On 1 September 2022, the National Council for Fire and Emergency Services launched the Australian Fire Danger Rating System.
This new system uses 4 simple ratings: moderate, high, extreme, catastrophic, to classify fire danger at fire weather districts across Australia.
Emergency Services Minister Stephen Dawson said the Australian Fire Danger Rating System (AFDRS) will be rolled out across all States and Territories to replace the previous fire danger rating system, which was developed in the 1960s.
The AFDRS is backed by improvements in science that delivers more localised and accurate information for communities throughout WA.
The science better considers the various types of vegetation across our landscapes and incorporates the latest understanding about weather, fuel and how fire behaves in different types of vegetation to improve the reliability and accuracy of fire danger forecasts.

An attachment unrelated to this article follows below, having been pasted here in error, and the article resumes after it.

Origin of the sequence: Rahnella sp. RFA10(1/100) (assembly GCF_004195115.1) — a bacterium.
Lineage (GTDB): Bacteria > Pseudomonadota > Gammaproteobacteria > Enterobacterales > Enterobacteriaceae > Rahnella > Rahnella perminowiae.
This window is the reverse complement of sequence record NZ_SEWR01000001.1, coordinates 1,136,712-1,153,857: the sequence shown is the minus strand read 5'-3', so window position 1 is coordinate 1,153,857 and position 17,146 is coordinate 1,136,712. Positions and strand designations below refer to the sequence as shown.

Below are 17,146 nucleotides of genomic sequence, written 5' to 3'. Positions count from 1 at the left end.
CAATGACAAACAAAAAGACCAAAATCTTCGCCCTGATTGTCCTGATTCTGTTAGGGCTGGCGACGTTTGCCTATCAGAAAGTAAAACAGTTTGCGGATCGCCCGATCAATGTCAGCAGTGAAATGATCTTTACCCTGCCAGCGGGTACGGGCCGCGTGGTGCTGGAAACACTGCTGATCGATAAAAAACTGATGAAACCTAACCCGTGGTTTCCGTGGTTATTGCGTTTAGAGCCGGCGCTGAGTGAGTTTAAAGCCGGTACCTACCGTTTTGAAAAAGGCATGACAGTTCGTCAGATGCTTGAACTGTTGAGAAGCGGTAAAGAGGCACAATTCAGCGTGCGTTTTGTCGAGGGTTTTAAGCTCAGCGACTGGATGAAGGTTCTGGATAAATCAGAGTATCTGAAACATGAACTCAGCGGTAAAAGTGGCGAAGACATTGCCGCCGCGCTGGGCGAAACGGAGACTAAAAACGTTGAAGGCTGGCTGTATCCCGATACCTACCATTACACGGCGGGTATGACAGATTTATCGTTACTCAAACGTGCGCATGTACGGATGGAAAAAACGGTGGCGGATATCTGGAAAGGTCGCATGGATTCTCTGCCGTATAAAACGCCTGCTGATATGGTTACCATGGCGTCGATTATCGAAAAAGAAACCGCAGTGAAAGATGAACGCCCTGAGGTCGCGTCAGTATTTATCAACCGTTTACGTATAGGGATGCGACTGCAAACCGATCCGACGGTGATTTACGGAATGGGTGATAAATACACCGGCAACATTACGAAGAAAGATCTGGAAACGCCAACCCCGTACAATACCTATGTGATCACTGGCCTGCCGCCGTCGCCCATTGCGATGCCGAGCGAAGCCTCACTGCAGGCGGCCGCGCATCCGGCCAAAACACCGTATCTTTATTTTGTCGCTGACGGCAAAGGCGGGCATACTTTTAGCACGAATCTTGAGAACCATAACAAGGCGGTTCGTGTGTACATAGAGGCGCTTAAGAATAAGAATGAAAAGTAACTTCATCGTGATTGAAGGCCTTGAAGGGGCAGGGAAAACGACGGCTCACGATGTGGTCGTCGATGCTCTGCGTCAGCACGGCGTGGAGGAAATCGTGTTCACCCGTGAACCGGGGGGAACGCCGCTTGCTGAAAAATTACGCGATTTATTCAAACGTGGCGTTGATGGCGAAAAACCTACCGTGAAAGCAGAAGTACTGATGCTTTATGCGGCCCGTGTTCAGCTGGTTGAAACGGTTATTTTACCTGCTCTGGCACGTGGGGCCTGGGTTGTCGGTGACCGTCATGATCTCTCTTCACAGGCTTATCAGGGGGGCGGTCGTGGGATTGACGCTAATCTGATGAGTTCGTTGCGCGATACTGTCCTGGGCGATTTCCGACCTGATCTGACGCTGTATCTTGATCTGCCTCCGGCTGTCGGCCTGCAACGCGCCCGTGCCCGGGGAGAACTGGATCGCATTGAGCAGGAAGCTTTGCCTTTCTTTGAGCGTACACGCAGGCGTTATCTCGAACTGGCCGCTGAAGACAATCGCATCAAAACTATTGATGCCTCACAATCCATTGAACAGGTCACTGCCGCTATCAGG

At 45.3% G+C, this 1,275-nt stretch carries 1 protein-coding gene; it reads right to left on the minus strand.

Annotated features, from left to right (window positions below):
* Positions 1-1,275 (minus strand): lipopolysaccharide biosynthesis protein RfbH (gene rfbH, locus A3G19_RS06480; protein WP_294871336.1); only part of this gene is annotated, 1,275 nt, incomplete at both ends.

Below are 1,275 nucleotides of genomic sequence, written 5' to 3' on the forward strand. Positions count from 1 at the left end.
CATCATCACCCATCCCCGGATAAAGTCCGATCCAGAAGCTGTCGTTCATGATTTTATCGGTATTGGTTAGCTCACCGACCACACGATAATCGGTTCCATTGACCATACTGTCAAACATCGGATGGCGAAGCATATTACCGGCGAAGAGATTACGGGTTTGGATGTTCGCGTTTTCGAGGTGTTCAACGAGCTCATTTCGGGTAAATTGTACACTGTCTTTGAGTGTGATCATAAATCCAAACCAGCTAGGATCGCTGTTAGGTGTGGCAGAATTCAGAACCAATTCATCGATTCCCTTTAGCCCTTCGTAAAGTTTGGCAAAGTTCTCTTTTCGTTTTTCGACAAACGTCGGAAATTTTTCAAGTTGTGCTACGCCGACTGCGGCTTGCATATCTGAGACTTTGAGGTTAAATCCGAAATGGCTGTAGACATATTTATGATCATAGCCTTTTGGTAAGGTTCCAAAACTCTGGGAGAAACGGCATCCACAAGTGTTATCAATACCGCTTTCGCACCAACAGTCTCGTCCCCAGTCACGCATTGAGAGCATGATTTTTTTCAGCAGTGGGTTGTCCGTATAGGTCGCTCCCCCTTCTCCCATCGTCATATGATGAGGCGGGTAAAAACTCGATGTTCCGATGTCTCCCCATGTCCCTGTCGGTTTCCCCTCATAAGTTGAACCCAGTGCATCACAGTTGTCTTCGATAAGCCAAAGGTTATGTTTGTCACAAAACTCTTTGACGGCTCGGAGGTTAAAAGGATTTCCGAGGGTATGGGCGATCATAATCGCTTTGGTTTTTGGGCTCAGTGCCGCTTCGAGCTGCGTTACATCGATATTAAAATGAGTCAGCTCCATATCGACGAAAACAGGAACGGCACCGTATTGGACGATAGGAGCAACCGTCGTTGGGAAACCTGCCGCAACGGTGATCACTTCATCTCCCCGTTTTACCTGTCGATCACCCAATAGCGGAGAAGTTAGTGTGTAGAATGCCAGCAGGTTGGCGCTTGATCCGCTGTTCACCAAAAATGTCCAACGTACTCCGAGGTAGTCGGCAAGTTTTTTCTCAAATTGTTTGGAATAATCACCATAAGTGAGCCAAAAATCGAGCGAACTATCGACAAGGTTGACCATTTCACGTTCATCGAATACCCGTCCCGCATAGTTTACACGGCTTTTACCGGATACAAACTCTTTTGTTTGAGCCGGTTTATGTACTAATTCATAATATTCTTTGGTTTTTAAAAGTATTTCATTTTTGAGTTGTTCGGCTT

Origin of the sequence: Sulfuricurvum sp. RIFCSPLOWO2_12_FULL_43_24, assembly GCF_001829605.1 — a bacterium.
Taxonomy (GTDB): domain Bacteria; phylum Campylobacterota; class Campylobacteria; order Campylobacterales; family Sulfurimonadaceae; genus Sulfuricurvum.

There will be community actions advised at each level so the public understands what they need to do to protect themselves, their family and their homes.
There will also be a 'no rating' for days when conditions present minimal fire risk.
Roadside signs will be replaced and an extensive community engagement and education campaign is now underway.
There are four levels of fire danger in the new system:
- Moderate: Plan and prepare.
- High: Be ready to act.
- Extreme: Take action now to protect your life and property.
- Catastrophic: For your survival, leave bushfire risk areas.
Fire Danger Ratings will be issued on days when there is a fire risk. Each rating will have a clear set of messages, including the actions the community can take to reduce their risk.
Improving the science means DFES can also switch off the new system on days where no proactive action is required by the community. This is represented by the white bar under ‘Moderate’ in the new Fire Danger Rating design (pictured below).
More information on the new Australian Fire Danger Rating System please see here.